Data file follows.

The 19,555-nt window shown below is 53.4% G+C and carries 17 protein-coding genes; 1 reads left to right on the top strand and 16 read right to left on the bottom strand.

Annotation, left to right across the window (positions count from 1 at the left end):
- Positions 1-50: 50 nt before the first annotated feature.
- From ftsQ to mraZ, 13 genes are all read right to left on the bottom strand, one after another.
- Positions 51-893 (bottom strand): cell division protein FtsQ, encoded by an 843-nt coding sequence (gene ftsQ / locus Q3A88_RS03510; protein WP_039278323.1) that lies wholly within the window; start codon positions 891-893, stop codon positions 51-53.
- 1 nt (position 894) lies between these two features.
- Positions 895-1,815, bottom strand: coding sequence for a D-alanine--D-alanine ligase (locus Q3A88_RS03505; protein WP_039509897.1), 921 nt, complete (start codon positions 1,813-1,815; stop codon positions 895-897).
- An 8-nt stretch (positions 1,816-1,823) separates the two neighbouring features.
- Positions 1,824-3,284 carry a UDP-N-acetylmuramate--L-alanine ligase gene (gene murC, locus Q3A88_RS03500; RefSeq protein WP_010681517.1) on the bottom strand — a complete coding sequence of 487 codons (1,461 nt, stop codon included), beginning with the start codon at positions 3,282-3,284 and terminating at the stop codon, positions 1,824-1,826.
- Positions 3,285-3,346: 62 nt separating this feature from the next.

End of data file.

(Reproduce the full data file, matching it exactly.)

The 19,555-nt window shown below is 53.4% G+C and carries 17 protein-coding genes; 1 reads left to right on the top strand and 16 read right to left on the bottom strand.

Annotation, left to right across the window (positions count from 1 at the left end):
- Positions 1-50: 50 nt before the first annotated feature.
- From ftsQ to mraZ, 13 genes are all read right to left on the bottom strand, one after another.
- Positions 51-893 (bottom strand): cell division protein FtsQ, encoded by an 843-nt coding sequence (gene ftsQ / locus Q3A88_RS03510; protein WP_039278323.1) that lies wholly within the window; start codon positions 891-893, stop codon positions 51-53.
- 1 nt (position 894) lies between these two features.
- Positions 895-1,815, bottom strand: coding sequence for a D-alanine--D-alanine ligase (locus Q3A88_RS03505; protein WP_039509897.1), 921 nt, complete (start codon positions 1,813-1,815; stop codon positions 895-897).
- An 8-nt stretch (positions 1,816-1,823) separates the two neighbouring features.
- Positions 1,824-3,284 carry a UDP-N-acetylmuramate--L-alanine ligase gene (gene murC, locus Q3A88_RS03500; RefSeq protein WP_010681517.1) on the bottom strand — a complete coding sequence of 487 codons (1,461 nt, stop codon included), beginning with the start codon at positions 3,282-3,284 and terminating at the stop codon, positions 1,824-1,826.
- Positions 3,285-3,346: 62 nt separating this feature from the next.